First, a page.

Microsoft announced on Tuesday that it will sell the Xbox One without the Kinect for $399, starting on June 9. The price cut levels the playing field and drops the Xbox One’s sticker price to the same level as Sony’s PS4. It also eliminates one of the biggest criticisms of the Xbox One – that the Kinect was a hit-or-miss accessory that Microsoft forced everyone to buy alongside the Xbox One.
This is all great news for customers! We get the option to buy a cheaper console and we don’t have to worry about whether or not Kinect is watching us.
It’s also a good move for Microsoft. It becomes competitive with Sony and the PS4, which has sold nearly twice as well as the Xbox One. It also earns brownie points with customers who were burnt with the (almost entirely useless) Xbox 360 version of the Kinect.
Microsoft also announced that it will no longer require an Xbox Live Gold subscription (MSRP: $60/year) to access media apps like Netflix, Hulu and YouTube. Requiring Xbox Live Gold to access these apps never made sense; you’d basically have to pay twice to stream Netflix on your console. This is why, for casual gamers or people just looking for a media server, the PlayStation 3 made so much more sense than the Xbox 360.
A Brief History of Flip-Flopping
But behind both of these moves – along with an overhaul of its Games With Gold program – is panic. It’s the same panic we saw last summer, after Microsoft unveiled the Xbox One with awesome new features that would change the world of gaming. You’d no longer need to use the discs for games you bought. You could share your gaming libraries with your friends and family. Kinect would be a vital component and a game-changer.
But fans didn’t like that. They didn’t like that the Kinect was always watching them. They didn’t like that they had to always be connected to Xbox Live. They didn’t like that there might be restrictions on how they could re-sell or share their discs. Microsoft tried to assuage these concerns, but Sony publicly embarrassed Microsoft at E3, so Microsoft pulled a complete 180 ONE WEEK LATER. Microsoft got rid of every innovative feature of the Xbox One and made its new console a more powerful Xbox 360.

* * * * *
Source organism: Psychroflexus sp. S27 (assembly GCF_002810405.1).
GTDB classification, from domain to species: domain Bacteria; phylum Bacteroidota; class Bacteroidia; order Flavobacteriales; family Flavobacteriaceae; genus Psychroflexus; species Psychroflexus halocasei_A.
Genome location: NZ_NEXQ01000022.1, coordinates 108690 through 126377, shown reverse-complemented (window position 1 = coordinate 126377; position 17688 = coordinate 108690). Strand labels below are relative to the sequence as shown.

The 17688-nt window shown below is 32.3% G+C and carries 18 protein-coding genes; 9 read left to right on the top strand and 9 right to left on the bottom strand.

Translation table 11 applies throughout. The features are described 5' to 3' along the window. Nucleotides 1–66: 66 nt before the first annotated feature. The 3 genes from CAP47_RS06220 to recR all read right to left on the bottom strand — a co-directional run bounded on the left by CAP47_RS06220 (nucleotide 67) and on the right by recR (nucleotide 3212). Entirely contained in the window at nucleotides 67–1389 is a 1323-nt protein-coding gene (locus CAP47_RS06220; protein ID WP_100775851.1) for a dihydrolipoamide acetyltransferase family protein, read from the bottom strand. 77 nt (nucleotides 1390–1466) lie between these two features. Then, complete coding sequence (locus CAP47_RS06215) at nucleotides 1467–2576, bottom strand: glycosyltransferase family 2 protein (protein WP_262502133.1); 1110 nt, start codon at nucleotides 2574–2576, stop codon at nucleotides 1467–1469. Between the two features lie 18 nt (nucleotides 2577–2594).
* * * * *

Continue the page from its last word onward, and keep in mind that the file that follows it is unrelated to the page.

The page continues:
Then, in August, Microsoft said the Xbox One no longer required the Kinect to function. That was the Kinect’s first death blow. Requiring Kinect was the only way the accessory would ever catch on. Telling publishers they didn’t need to use it, or letting customers not plug it in meant it would never fulfill the vision the company had for it.
No True Vision
Everything Microsoft has done with the Xbox One has aimed to turn it into the Xbox 360 and PlayStation 4. Adding battery level notifications (how was that not there from day one?). Making friends lists not a complete disaster. Adding Twitch. Adding friend notifications. Possibly adding Xbox 360 emulation.
Microsoft doesn’t know what it’s doing with the Xbox One, and it’s embarrassing. It’s now flip-flopped on every important decision it’s made about the console, and has basically turned its console into the PS4 and Xbox Live Gold into a lesser version of PlayStation Plus.
We’re still incredibly early in the console cycle – Microsoft and Sony’s next consoles (if there even ARE more consoles in the works) won’t come for at least half a decade. That means there’s plenty of time for Microsoft to make up any ground it’s lost to Sony. Being down a couple million consoles is nothing when you consider that the Xbox 360 has sold nearly 80 million units – and that number is from September.
But the Xbox One is now a console without a vision. I think Microsoft wants to innovate, but is scared to actually pull the trigger. So instead, it rests on its laurels and copies things that have been proven effective – the stuff that works on Xbox 360 or PlayStation 4. It’s not a bad idea, but it’s certainly not a good one, either.